The Curves adjustment tool can seem pretty intimidating, but if you play around with it to understand what’s happening, it can be very useful and powerful! It represents a histogram of the image, depicting the dark areas of the image on the left and the light areas on the right. The diagonal line is used to manipulate the brightness of different areas of the image.

So there you have it! Tones made simple—a top tip they don’t tell you! Show me how you get on, as you always do.

Much love,

Dave

Hello, everybody! It’s that time of the week again, right here on ScottKelby.com, where the blog moves across the pond to London, UK, where I will share with you another of my pearls of wisdom from the world of travel photography. Thank you all for your comments and feedback from my previous posts, I really appreciate it and love to hear from you on #HybridDaveTuesdays. Today, I’m actually in Germany’s Black Forest looking for castles to shoot—you can keep up with my progress through my social links down at the bottom of the page.

This week’s post draws from a nifty trick I like to use in landscapes, and it’s all because when I travel I often find myself with too many scenes I want to shoot and not enough golden hours to shoot them all! The suggestion of landscape photography casts fear into the minds of a whole host of photographers. The art of landscape photography requires skill, patience, dedication, and usually long and unsocial hours. Composing, selecting the scene, the time of day, the lighting conditions, it can all seem a little too much of an overload for some, but you can improve almost any scene with this little hack.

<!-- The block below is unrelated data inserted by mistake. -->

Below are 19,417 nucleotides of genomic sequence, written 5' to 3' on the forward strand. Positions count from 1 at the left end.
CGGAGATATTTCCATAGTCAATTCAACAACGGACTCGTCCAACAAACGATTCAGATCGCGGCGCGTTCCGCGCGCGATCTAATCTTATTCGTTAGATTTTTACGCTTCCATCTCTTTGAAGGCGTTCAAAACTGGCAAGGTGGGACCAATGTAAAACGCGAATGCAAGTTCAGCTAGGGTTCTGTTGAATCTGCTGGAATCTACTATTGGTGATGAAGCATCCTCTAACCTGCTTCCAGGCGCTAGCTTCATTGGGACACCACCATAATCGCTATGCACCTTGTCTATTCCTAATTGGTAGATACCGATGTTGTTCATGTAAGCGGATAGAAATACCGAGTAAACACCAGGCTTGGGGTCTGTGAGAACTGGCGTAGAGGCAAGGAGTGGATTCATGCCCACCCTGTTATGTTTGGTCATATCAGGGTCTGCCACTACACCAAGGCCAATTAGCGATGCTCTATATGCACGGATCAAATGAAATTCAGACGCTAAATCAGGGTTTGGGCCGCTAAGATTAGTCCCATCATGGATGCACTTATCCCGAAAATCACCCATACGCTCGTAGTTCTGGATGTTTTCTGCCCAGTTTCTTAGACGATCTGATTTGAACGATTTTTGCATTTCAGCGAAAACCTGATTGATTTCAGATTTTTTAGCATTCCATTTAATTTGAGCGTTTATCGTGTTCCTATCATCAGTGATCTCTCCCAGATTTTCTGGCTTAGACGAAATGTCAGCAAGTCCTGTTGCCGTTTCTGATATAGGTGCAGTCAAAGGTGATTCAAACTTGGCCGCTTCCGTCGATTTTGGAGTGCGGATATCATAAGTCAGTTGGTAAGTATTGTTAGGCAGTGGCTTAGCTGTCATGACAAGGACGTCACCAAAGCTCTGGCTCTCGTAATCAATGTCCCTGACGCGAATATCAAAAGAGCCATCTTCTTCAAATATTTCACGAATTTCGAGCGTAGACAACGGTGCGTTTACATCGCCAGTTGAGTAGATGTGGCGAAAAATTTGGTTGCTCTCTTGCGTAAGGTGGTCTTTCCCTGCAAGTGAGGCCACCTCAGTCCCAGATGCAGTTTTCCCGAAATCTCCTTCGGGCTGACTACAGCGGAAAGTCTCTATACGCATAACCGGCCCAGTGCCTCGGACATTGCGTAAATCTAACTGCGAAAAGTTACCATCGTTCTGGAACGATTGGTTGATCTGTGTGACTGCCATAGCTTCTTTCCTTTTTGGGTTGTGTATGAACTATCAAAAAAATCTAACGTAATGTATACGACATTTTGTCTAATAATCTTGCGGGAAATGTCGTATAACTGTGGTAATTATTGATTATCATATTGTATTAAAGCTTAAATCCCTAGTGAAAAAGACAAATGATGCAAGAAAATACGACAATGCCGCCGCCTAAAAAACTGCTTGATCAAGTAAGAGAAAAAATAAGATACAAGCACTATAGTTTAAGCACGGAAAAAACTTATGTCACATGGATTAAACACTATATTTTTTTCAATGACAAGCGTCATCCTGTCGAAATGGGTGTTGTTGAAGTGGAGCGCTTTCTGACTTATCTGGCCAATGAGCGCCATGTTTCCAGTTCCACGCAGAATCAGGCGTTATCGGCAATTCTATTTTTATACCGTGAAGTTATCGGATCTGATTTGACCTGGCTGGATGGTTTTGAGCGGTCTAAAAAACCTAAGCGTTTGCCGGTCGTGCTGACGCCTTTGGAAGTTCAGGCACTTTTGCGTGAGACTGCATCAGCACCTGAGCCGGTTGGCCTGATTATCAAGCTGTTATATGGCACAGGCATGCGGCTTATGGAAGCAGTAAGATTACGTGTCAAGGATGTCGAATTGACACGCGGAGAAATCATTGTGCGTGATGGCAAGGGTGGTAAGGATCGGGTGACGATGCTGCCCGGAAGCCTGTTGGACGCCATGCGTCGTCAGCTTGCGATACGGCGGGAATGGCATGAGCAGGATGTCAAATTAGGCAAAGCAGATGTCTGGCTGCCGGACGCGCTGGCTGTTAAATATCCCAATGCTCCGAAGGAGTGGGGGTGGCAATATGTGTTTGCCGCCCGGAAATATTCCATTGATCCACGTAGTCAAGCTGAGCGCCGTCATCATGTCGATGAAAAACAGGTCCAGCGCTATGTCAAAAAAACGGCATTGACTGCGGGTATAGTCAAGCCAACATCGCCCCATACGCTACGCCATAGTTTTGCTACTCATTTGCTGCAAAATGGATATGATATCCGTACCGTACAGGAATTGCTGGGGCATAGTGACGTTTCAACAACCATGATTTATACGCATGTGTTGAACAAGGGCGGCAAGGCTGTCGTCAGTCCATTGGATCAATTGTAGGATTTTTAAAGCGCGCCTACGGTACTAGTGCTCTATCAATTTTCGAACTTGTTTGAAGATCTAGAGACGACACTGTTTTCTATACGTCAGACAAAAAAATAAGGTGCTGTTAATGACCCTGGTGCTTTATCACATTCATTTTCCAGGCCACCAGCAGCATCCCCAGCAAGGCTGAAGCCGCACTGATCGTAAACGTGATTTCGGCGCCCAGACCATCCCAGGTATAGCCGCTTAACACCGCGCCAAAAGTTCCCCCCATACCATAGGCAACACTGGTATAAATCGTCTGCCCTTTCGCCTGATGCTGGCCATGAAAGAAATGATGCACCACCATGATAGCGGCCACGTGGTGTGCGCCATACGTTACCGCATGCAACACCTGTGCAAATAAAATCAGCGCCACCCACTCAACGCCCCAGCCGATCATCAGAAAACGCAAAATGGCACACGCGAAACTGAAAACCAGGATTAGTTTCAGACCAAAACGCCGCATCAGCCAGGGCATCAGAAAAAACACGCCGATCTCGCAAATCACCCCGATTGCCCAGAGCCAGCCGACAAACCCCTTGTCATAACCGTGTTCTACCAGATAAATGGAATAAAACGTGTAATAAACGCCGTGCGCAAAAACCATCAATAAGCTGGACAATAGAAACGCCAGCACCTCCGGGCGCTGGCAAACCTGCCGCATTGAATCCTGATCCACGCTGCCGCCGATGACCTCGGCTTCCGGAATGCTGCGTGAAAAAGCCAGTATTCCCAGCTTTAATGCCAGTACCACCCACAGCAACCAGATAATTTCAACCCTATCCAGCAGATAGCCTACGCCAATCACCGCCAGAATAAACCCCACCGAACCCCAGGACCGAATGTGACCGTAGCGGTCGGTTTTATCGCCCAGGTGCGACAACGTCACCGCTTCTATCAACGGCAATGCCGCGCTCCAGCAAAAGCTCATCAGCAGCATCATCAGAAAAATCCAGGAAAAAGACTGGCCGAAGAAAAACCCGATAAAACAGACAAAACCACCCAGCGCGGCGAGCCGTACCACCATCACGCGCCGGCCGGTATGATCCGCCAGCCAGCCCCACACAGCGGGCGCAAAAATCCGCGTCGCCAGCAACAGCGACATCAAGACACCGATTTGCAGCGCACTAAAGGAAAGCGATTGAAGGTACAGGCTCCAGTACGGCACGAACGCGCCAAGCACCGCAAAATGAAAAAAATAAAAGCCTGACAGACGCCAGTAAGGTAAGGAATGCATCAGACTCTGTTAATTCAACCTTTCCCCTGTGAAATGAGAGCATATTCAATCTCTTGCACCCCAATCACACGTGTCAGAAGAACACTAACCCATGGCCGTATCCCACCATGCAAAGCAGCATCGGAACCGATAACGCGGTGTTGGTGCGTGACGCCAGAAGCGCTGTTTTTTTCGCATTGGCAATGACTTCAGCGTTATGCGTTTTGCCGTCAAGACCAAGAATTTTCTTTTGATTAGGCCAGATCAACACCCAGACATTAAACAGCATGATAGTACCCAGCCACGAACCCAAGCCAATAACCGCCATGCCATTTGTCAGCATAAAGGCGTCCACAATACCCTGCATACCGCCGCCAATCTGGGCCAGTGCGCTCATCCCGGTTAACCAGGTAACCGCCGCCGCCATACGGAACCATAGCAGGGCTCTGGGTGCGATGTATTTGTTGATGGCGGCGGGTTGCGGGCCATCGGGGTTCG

I like to portray my photos as my vision of what I see at the time in my mind’s eye. The phrase I match to this, which I think represents the idea quite well is “lend me your eyes and I’ll show you what I see.” Essentially, I want people to see my memory of the scene, and I want that memory to be epic! If I see highlights or spots of light in the scene, I want to portray that in the final image.